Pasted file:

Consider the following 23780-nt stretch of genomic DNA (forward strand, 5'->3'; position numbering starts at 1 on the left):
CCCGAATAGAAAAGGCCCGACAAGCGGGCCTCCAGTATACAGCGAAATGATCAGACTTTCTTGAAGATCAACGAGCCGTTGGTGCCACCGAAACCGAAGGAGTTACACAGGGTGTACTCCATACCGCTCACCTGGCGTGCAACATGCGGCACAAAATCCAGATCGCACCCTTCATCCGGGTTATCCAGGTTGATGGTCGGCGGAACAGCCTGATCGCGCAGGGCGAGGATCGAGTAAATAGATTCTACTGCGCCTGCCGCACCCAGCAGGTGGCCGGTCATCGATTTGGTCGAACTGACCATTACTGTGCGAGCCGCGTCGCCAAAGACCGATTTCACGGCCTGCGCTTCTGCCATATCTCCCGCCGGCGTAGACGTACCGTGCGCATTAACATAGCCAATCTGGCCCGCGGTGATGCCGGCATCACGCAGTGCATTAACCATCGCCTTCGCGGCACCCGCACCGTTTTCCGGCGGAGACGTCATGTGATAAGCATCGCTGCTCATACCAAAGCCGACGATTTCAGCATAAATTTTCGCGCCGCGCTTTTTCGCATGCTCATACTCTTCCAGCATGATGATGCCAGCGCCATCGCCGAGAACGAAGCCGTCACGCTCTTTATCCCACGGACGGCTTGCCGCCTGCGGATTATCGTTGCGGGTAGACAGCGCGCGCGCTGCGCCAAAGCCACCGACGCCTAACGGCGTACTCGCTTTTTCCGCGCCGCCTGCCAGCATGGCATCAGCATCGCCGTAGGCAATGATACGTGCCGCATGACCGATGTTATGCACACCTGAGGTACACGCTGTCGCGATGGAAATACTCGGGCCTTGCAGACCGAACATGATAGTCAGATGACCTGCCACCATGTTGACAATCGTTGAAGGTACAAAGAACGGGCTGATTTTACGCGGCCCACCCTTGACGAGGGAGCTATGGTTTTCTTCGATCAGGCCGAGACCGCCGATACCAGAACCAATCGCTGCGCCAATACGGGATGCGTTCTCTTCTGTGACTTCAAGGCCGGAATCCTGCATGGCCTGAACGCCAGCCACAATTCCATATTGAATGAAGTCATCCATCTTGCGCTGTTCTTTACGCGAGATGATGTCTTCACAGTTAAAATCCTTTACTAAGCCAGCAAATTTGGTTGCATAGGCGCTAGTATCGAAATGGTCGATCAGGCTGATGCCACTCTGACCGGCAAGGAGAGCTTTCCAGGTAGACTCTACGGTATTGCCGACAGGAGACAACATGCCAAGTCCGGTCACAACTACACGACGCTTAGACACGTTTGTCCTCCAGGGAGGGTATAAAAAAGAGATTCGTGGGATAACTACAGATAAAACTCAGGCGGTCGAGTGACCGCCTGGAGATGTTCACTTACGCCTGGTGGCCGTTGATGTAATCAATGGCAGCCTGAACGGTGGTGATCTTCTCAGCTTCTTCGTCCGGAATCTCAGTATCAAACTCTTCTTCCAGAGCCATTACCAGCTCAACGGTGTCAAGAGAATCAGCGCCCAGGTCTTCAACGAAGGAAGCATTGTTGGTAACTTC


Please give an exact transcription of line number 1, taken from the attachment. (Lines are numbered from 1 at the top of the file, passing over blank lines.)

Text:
Consider the following 23780-nt stretch of genomic DNA (forward strand, 5'->3'; position numbering starts at 1 on the left):